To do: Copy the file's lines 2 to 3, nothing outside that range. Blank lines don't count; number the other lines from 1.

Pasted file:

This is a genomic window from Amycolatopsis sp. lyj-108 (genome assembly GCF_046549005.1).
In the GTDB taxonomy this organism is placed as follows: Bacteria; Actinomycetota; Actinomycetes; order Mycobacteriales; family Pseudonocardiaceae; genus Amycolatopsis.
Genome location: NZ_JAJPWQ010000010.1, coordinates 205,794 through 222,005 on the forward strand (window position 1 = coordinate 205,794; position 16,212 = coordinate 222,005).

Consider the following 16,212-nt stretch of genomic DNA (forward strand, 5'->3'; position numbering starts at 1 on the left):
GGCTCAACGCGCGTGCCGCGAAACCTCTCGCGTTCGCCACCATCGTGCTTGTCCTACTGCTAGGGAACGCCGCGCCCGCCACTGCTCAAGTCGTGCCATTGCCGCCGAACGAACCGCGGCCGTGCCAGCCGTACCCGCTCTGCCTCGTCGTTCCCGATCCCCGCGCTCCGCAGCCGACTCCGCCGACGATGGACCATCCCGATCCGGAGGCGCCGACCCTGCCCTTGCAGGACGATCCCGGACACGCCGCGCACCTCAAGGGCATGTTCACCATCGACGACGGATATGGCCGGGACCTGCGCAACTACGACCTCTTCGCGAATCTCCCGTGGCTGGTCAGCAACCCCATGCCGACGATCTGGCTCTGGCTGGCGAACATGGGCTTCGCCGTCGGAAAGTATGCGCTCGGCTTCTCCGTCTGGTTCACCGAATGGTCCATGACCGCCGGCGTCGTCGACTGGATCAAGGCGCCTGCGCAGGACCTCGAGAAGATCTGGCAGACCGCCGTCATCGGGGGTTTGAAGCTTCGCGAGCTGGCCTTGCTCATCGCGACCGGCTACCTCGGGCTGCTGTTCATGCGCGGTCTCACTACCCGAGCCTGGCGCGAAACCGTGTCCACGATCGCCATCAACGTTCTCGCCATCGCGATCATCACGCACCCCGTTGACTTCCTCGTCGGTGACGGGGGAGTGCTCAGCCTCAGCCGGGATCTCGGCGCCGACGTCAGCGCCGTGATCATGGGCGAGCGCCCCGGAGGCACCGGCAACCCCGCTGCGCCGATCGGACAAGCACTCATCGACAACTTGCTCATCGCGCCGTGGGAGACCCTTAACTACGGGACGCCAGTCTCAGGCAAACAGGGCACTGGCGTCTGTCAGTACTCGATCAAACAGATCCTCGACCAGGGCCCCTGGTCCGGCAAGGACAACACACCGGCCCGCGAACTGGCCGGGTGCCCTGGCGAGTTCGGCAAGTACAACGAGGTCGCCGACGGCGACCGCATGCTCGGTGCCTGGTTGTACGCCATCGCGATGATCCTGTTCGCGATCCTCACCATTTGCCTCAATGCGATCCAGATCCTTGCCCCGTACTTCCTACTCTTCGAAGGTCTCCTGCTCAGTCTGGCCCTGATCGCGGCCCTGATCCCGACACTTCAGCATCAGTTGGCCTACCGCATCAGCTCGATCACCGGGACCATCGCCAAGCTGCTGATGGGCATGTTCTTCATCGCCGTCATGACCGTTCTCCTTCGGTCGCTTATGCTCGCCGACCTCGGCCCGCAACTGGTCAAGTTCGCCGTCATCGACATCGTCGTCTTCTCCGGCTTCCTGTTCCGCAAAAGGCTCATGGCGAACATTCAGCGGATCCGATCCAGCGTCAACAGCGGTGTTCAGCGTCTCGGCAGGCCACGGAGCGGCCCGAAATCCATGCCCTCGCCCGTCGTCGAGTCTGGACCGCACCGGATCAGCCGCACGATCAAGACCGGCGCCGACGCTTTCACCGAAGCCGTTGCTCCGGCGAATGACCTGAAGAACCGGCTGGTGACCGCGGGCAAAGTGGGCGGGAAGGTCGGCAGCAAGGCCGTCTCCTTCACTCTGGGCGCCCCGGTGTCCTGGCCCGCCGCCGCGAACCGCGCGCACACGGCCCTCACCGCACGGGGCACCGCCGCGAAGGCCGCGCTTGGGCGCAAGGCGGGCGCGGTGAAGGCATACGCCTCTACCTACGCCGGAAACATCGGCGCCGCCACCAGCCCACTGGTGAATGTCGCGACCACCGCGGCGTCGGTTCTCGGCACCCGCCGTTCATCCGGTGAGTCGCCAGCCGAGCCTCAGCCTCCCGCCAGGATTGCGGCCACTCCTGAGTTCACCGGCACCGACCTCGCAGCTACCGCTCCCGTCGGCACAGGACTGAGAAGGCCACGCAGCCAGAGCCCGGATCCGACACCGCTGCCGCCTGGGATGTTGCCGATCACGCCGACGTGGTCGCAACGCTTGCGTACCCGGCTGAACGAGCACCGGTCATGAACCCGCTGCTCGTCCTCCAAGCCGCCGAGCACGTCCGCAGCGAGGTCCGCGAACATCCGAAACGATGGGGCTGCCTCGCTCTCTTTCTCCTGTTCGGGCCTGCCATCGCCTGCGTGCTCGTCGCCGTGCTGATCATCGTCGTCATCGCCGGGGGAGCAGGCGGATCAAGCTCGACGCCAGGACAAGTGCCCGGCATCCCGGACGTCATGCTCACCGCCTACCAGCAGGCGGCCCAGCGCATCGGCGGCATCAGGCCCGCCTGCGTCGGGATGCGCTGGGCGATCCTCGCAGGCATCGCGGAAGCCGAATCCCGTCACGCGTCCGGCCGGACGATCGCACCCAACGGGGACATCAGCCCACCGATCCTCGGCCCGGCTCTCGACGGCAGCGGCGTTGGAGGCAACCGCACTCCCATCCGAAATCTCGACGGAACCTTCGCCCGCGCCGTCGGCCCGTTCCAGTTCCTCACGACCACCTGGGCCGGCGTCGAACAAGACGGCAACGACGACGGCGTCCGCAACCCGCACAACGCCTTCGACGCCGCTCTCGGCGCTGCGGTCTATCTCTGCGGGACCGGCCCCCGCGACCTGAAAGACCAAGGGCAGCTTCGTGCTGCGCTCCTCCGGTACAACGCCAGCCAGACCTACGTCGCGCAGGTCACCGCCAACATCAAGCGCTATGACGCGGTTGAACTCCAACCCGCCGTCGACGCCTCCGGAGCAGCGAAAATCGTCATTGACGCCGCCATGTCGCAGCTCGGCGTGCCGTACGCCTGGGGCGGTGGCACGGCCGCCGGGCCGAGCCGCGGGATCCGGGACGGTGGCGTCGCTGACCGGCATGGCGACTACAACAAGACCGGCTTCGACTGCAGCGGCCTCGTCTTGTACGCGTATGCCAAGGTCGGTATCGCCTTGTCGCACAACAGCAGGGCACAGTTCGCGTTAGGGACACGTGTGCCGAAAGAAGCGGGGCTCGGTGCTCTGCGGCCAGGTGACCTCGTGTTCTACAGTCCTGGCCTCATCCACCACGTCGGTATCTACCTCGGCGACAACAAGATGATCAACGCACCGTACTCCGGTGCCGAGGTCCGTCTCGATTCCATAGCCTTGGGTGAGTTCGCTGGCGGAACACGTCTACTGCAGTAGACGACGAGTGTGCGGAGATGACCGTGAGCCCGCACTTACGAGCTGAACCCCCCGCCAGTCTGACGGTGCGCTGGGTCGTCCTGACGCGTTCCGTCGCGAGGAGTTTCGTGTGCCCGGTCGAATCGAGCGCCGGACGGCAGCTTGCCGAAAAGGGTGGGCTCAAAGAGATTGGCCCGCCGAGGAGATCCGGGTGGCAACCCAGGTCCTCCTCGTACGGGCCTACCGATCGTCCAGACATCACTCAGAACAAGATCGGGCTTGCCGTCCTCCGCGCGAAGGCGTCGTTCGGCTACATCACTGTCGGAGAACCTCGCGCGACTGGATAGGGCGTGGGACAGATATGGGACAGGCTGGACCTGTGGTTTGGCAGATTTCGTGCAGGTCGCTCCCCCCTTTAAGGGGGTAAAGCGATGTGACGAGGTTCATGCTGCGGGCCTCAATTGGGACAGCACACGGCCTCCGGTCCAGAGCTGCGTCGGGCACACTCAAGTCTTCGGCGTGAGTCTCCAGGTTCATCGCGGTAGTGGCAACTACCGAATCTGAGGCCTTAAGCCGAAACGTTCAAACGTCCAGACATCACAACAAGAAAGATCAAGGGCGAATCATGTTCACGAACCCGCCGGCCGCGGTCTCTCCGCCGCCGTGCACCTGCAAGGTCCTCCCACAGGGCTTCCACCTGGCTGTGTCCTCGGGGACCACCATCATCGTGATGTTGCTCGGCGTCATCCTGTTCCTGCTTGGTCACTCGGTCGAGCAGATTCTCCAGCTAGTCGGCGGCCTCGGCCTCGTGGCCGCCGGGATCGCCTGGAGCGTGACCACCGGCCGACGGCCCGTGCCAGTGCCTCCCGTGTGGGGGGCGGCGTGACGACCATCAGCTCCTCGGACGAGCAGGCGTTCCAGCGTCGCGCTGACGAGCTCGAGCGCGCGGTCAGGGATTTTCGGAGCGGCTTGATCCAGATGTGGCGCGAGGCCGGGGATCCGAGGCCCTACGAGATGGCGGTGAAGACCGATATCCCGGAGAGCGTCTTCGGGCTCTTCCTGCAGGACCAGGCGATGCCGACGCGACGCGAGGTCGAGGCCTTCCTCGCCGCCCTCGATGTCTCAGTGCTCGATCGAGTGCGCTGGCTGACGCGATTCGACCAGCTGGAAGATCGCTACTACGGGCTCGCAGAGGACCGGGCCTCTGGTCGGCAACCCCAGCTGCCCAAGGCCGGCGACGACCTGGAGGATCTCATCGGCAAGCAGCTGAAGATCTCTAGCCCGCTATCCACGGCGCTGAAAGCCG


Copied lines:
In the GTDB taxonomy this organism is placed as follows: Bacteria; Actinomycetota; Actinomycetes; order Mycobacteriales; family Pseudonocardiaceae; genus Amycolatopsis.
Genome location: NZ_JAJPWQ010000010.1, coordinates 205,794 through 222,005 on the forward strand (window position 1 = coordinate 205,794; position 16,212 = coordinate 222,005).